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The Church of St James The Apostle, Wigmore, is an early Norman Collegiate church built soon after the conquest (1066) and improved by the Mortimer family in the 13th and 14th centuries.

The church itself consists of a mid-14th century four stage West tower, a Norman three-bay nave with a north chapel (once double – you can still see the outline outside in the north wall), a 14th century south aisle, and a two-bay chancel that may originally have been an apse. In the churchyard is a 14th C pedestal with niche for the Host in Holy Week (a feature peculiar to the Marches). The Cross that sits on it is much restored. The church porch was restored and rebuilt in Victorian times by Bodley (1864).

The most impressive craftsmanship surviving is the magnificent early 15th century hammer-beam roof with arch-braced collars forming segmental arches and with cusped wind-braces that form a row of lozenge-shaped panels. Beneath this, early Norman herringbone masonry is clearly visible in the exterior and interior walls of the nave.

The church has four medieval piscinae. A piscina is a small bowl cut into the stone, usually in a niche in the wall on the south side of the altar. It is used for the ablutions of the priest's hands and church plate at Mass. One piscina is high up in the south east wall of the nave. This is at rood loft level, indicating there was once a rood screen supporting a loft with an altar to one side so the priest could use this piscina. Another piscina, with cusped head, is in the south aisle, a third is in the chancel by the altar and there is yet another outside in the north wall where once there was a chapel.There is also a holy water stoop by the entrance.

A 19th century double sedilia with a central 14th century stone arm lies beneath the south-east window in the chancel. The octagonal stone font in the south aisle is medieval on a Victorian base.

The Victorian floor includes encaustic tiles made using a medieval technique re-invented by Herbert Minton, which involved inlaying layers of different coloured clays to create a design. Encaustic tiles were mostly two-colour with the body of one colour say red, impressed with a design filled with a different colour -  often buff.  Basil Stallybrass, L.R.I.B.A., who quoted for remedial work on the church in about 1910, said the floor was ‘bad in colour and in arrangement’.

The decagonal timber pulpit with seven linenfold panelled sides and a central octagonal post is 16th century. It is thought that this linenfold panelling was once on the walls somewhere in the church. 

Behind the altar lies the last resting place of Alexander Clogie, Vicar (1614 - 1698) and author of the sermon ‘Vox Corvi’ which is still in print today.  Sir Edward Harley, a Puritan, had patronage rights in Leintwardine, Brampton Bryan and Wigmore.  He appointed Clogie Vicar in 1648 where he remained until his death in 1698. He was Wigmore’s real ‘Vicar of Bray’.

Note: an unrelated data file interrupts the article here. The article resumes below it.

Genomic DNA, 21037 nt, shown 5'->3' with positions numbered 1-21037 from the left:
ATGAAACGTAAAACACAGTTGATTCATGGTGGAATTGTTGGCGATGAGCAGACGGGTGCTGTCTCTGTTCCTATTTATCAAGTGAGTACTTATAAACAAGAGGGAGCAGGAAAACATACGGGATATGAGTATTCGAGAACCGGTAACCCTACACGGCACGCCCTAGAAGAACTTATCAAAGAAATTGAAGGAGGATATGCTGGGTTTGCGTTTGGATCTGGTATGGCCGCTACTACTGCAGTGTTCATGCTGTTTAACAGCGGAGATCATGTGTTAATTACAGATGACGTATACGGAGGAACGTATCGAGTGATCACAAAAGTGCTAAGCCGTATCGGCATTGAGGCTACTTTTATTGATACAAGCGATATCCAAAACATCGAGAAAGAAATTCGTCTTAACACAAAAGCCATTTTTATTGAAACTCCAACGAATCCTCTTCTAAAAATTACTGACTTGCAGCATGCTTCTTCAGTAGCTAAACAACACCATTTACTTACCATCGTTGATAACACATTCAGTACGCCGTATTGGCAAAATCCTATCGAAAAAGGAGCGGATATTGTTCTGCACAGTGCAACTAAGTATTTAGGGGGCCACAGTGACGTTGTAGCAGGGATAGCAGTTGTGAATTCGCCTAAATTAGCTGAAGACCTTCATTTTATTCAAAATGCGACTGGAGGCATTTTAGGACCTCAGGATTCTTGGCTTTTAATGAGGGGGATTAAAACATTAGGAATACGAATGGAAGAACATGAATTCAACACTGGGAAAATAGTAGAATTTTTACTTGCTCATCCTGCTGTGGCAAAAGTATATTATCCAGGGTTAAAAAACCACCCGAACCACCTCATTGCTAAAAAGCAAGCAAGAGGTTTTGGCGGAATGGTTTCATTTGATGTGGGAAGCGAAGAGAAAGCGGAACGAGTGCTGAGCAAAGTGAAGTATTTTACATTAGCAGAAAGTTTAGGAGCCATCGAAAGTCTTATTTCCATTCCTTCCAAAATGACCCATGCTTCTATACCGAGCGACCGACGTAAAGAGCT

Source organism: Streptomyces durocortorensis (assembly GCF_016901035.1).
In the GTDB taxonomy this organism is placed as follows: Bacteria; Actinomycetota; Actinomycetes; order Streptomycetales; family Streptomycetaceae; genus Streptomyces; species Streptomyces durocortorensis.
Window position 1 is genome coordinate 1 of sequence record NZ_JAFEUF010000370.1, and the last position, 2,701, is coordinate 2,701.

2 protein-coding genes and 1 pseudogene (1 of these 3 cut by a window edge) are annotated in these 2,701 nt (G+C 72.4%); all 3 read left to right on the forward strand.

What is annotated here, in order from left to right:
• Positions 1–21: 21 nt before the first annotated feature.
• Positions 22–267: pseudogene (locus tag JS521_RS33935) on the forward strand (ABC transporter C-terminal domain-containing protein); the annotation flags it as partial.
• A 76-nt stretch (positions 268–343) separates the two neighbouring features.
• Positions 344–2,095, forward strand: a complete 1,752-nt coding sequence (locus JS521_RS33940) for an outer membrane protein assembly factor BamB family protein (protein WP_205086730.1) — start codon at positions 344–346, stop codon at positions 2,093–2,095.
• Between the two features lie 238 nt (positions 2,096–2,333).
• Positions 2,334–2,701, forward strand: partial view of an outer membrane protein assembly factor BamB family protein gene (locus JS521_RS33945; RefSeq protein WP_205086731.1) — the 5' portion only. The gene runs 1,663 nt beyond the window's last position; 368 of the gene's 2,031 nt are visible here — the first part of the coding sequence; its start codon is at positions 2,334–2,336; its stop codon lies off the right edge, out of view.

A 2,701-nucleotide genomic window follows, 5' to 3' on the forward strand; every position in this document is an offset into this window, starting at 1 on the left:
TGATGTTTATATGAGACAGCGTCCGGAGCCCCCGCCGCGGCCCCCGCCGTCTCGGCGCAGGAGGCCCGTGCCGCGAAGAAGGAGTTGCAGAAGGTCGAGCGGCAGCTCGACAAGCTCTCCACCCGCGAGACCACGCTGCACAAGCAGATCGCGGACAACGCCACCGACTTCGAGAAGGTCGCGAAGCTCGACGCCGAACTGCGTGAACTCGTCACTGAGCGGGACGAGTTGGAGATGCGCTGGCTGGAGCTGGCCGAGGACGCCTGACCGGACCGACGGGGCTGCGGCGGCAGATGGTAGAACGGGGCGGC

The east widow in the south aisle has fragments of 14th century glass whilst the colourful window behind the altar in the chancel is 19th century and made by D Evans of Shrewsbury.

There are many memorials to the local aristocracy and landed gentry – notably the Davies and Kevill Davies families of Croft Castle and Wigmore Hall.

There is an unique World War I memorial on the south wall of the south aisle sculpted by William Storr Barber (1876-1934). He studied in Birmingham, fought in the first World War and served a long apprenticeship with a highly regarded firm in Cheltenham, R L Boulton & Sons (who at one time were the favoured stonemasons of Edward W Pugin, son of the famous architect). His memorials are listed in the Imperial War Museum and the one in St James is believed to be the only half life-size figure that he produced and also the only one that is indoors.

The church also houses the Parish Records; Marriages 1754 to 1837 and Burials 1813 to 1905.  Of course, you can find more at Hereford Archives and Record Centre which is a fantastic free resource. www.herefordshire.gov.uk/leisure-and-culture/local-history-and-heritage/herefordshire-archives-and-records-centre



There are two hatchments (diamond shaped panels) on the west wall of the nave. Inside the tower, in the vestry (tower access is by previous appointment) is a 17th century paneled cupboard and a medieval altar slab with incised crosses re-used as the west window sill. The stair door is 17th century. This leads up the spiral stone stairs to the first stage where the bell ringers’ room houses the bell pulls. Up on the next floor is an empty space with a floor of squared off oak tree trunks to deaden the noise from the chamber above - the bell chamber.

The ring of six bells was donated by the Harley family in 1721 and still rings out today. Some of the bells are hung for full-circle ringing


The bell chamber also houses a single bell with mechanical hammer that chimes the hours with the clock on the east face of the tower. The clock mechanism is a very old and rare wrought-iron side by side birdcage clock, circa 1670-1790 which has been recently restored to full working order.

None of these treasures will be affected by the reordering although certain items may be moved to make them more accessible than they are today.

Wigmore Centre – Living History

The Wigmore Centre CIC has been supported by a grant from the Heritage Lottery Fund. Thanks to National Lottery players, we have been able to commence the development phase of the transformation of St James’ Church into an Interpretive, Heritage and Community Centre.

©The Wigmore Centre CIC 2017